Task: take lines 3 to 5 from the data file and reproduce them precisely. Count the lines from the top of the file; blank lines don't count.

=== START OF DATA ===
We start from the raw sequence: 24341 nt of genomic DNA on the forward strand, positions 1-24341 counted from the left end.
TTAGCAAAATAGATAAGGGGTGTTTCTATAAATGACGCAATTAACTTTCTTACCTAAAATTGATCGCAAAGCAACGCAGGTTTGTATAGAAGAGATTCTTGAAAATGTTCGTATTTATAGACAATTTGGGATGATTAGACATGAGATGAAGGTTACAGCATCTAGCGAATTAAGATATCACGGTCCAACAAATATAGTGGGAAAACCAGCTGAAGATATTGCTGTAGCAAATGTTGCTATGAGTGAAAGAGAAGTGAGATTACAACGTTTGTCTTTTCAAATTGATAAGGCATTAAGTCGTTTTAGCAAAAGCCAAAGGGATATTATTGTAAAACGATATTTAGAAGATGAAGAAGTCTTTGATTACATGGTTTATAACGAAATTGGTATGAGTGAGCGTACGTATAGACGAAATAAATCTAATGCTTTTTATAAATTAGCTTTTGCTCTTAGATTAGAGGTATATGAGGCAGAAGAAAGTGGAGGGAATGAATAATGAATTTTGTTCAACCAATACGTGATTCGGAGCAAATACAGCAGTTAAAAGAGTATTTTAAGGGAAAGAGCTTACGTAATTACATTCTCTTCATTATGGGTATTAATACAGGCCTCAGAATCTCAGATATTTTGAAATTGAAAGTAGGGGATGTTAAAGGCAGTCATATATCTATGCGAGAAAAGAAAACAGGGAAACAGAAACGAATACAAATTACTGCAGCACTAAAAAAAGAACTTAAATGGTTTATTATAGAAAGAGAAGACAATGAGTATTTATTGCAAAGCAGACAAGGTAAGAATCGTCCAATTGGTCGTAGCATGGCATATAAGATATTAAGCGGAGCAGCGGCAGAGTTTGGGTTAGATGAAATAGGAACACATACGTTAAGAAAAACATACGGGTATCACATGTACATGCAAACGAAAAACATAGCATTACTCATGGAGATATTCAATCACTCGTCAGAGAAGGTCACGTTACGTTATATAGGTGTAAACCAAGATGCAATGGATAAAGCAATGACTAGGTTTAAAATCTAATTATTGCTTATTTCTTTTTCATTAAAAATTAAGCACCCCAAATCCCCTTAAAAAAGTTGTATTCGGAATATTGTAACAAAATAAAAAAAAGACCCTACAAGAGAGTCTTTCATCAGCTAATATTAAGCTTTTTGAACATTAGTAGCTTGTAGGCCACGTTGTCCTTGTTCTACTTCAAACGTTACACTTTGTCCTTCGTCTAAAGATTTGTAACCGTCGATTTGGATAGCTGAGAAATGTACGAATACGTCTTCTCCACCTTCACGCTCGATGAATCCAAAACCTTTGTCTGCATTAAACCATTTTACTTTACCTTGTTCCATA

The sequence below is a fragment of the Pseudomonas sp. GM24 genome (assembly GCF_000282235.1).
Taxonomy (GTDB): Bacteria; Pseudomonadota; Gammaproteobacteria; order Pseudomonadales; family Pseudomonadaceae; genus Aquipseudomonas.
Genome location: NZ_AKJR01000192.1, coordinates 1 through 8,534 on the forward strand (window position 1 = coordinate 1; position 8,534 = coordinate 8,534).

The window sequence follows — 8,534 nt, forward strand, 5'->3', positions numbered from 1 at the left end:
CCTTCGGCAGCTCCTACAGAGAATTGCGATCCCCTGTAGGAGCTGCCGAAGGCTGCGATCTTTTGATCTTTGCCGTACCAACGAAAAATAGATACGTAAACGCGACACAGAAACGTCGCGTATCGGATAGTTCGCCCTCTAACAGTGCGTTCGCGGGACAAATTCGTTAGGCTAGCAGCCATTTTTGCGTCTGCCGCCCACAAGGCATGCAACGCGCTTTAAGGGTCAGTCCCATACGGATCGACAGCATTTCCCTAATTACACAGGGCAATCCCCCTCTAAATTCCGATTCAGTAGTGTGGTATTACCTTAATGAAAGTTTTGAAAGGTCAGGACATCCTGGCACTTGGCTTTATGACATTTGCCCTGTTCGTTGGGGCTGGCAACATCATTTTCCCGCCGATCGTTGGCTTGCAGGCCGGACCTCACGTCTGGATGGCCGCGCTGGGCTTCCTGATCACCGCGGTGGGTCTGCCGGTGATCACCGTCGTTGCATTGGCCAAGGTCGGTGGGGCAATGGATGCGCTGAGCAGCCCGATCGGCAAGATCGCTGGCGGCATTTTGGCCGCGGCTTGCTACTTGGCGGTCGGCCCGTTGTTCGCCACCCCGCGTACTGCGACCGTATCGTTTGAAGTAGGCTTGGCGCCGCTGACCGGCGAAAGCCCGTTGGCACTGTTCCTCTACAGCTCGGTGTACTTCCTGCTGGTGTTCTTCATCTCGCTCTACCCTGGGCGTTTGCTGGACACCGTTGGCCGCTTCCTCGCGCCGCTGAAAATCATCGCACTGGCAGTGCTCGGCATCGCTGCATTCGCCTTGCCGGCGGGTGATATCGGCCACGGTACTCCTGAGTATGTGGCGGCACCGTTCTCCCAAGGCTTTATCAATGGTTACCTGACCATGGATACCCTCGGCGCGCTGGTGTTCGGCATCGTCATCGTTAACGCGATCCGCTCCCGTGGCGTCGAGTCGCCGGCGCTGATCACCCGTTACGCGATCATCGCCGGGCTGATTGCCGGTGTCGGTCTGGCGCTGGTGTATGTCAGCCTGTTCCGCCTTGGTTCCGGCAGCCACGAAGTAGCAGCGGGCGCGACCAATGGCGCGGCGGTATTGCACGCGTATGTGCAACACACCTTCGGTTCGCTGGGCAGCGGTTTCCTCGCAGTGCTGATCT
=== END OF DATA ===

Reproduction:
The sequence below is a fragment of the Pseudomonas sp. GM24 genome (assembly GCF_000282235.1).
Taxonomy (GTDB): Bacteria; Pseudomonadota; Gammaproteobacteria; order Pseudomonadales; family Pseudomonadaceae; genus Aquipseudomonas.
Genome location: NZ_AKJR01000192.1, coordinates 1 through 8,534 on the forward strand (window position 1 = coordinate 1; position 8,534 = coordinate 8,534).